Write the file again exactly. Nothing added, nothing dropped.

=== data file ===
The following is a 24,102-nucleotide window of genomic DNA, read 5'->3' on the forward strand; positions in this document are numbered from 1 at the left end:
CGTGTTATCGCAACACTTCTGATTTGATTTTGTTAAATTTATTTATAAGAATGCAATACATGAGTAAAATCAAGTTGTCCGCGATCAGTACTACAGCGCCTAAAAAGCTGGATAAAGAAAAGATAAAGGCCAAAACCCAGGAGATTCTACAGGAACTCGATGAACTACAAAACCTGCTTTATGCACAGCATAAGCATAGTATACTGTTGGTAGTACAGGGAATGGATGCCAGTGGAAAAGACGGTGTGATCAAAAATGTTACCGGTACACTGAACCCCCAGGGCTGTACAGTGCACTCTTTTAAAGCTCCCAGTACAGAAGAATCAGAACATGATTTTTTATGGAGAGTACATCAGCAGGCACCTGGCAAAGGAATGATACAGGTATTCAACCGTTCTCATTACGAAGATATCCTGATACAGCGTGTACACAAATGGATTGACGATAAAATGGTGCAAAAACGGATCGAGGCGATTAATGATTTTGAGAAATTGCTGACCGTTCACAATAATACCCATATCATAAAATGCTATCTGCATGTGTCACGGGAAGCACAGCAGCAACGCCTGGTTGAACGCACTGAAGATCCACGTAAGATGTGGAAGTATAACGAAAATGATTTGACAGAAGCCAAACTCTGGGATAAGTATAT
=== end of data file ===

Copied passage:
The following is a 24,102-nucleotide window of genomic DNA, read 5'->3' on the forward strand; positions in this document are numbered from 1 at the left end:
CGTGTTATCGCAACACTTCTGATTTGATTTTGTTAAATTTATTTATAAGAATGCAATACATGAGTAAAATCAAGTTGTCCGCGATCAGTACTACAGCGCCTAAAAAGCTGGATAAAGAAAAGATAAAGGCCAAAACCCAGGAGATTCTACAGGAACTCGATGAACTACAAAACCTGCTTTATGCACAGCATAAGCATAGTATACTGTTGGTAGTACAGGGAATGGATGCCAGTGGAAAAGACGGTGTGATCAAAAATGTTACCGGTACACTGAACCCCCAGGGCTGTACAGTGCACTCTTTTAAAGCTCCCAGTACAGAAGAATCAGAACATGATTTTTTATGGAGAGTACATCAGCAGGCACCTGGCAAAGGAATGATACAGGTATTCAACCGTTCTCATTACGAAGATATCCTGATACAGCGTGTACACAAATGGATTGACGATAAAATGGTGCAAAAACGGATCGAGGCGATTAATGATTTTGAGAAATTGCTGACCGTTCACAATAATACCCATATCATAAAATGCTATCTGCATGTGTCACGGGAAGCACAGCAGCAACGCCTGGTTGAACGCACTGAAGATCCACGTAAGATGTGGAAGTATAACGAAAATGATTTGACAGAAGCCAAACTCTGGGATAAGTATAT